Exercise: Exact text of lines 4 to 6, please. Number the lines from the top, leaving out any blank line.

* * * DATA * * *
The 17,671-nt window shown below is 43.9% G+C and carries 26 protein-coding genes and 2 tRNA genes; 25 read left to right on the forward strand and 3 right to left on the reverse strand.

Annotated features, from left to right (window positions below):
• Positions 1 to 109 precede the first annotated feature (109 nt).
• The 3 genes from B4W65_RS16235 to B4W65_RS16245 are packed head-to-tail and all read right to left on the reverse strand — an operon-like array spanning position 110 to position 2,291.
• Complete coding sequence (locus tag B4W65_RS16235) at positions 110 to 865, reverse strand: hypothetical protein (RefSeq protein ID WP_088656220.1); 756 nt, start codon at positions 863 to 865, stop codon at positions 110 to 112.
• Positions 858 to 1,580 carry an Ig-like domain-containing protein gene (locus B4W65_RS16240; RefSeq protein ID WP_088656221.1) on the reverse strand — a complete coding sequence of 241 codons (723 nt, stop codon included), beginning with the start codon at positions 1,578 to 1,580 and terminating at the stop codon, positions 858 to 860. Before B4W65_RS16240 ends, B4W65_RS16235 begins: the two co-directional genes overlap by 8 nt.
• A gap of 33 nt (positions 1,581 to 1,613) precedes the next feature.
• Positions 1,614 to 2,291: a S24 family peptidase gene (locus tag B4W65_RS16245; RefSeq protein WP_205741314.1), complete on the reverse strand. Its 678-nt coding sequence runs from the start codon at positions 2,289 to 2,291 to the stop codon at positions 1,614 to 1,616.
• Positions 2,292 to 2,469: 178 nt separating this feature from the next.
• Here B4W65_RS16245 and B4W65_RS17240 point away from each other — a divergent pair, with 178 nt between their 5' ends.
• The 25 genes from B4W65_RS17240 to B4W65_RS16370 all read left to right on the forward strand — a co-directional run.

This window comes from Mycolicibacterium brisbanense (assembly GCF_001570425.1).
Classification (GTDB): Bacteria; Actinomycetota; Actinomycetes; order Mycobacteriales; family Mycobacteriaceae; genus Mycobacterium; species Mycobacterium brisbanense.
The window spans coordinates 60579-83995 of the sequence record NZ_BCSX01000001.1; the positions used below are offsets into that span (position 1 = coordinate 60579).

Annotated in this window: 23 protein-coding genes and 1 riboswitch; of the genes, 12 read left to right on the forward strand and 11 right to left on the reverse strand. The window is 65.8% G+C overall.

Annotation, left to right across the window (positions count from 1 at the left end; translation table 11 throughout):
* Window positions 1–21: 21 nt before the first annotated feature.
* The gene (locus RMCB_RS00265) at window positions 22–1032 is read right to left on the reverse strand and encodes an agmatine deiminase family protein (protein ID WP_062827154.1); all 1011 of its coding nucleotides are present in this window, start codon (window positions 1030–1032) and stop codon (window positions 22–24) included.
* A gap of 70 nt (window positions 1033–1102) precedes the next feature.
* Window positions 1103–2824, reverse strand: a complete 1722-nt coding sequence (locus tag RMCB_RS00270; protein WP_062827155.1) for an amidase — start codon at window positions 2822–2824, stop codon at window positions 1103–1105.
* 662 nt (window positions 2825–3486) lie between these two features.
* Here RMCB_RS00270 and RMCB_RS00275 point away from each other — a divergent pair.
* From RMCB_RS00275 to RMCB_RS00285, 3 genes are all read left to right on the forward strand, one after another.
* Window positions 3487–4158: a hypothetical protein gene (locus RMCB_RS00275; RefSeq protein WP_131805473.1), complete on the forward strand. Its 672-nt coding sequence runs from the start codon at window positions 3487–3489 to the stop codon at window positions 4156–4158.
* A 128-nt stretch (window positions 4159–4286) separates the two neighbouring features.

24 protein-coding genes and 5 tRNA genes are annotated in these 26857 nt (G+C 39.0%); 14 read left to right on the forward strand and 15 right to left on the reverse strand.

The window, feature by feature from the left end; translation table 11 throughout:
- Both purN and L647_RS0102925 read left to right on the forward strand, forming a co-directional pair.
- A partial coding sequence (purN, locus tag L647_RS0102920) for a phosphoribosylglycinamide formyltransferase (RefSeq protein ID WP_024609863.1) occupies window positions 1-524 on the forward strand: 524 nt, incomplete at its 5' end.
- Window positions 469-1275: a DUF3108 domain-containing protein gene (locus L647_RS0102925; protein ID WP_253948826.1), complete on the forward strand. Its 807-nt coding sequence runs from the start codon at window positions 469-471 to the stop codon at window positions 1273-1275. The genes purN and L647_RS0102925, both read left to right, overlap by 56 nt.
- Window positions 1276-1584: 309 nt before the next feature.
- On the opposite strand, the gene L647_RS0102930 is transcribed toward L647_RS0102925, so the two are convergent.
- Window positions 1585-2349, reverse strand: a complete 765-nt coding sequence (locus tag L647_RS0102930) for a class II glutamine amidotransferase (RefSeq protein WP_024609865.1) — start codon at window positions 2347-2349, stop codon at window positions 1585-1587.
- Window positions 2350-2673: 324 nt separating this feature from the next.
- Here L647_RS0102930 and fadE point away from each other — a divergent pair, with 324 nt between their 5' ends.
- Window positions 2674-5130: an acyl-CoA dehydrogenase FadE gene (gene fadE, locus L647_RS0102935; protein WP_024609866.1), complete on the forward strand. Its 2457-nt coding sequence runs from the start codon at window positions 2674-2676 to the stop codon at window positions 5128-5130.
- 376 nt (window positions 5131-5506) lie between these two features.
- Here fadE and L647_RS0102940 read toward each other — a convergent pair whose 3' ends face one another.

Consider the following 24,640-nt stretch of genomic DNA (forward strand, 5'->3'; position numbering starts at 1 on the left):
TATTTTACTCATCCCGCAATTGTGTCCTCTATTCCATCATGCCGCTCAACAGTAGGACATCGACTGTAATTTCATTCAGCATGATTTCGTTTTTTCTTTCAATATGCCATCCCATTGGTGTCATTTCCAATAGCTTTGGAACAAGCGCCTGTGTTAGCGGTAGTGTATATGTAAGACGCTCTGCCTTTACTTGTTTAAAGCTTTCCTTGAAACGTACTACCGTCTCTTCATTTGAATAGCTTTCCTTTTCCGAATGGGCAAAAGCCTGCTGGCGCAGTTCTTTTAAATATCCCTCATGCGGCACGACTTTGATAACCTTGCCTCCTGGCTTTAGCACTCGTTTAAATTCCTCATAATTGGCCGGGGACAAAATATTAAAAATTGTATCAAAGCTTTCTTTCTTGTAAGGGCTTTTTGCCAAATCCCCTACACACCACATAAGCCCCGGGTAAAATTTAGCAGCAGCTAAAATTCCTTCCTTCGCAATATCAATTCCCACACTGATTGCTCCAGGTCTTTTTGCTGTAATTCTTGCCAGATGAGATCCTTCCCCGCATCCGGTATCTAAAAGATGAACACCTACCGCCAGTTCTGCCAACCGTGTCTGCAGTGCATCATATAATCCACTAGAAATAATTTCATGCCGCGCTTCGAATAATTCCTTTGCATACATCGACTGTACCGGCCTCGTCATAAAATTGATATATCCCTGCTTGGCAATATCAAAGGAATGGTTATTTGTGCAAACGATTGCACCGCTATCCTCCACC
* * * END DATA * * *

• The 3 genes from B4W65_RS16235 to B4W65_RS16245 are packed head-to-tail and all read right to left on the reverse strand — an operon-like array spanning position 110 to position 2,291.
• Complete coding sequence (locus tag B4W65_RS16235) at positions 110 to 865, reverse strand: hypothetical protein (RefSeq protein ID WP_088656220.1); 756 nt, start codon at positions 863 to 865, stop codon at positions 110 to 112.
• Positions 858 to 1,580 carry an Ig-like domain-containing protein gene (locus B4W65_RS16240; RefSeq protein ID WP_088656221.1) on the reverse strand — a complete coding sequence of 241 codons (723 nt, stop codon included), beginning with the start codon at positions 1,578 to 1,580 and terminating at the stop codon, positions 858 to 860. Before B4W65_RS16240 ends, B4W65_RS16235 begins: the two co-directional genes overlap by 8 nt.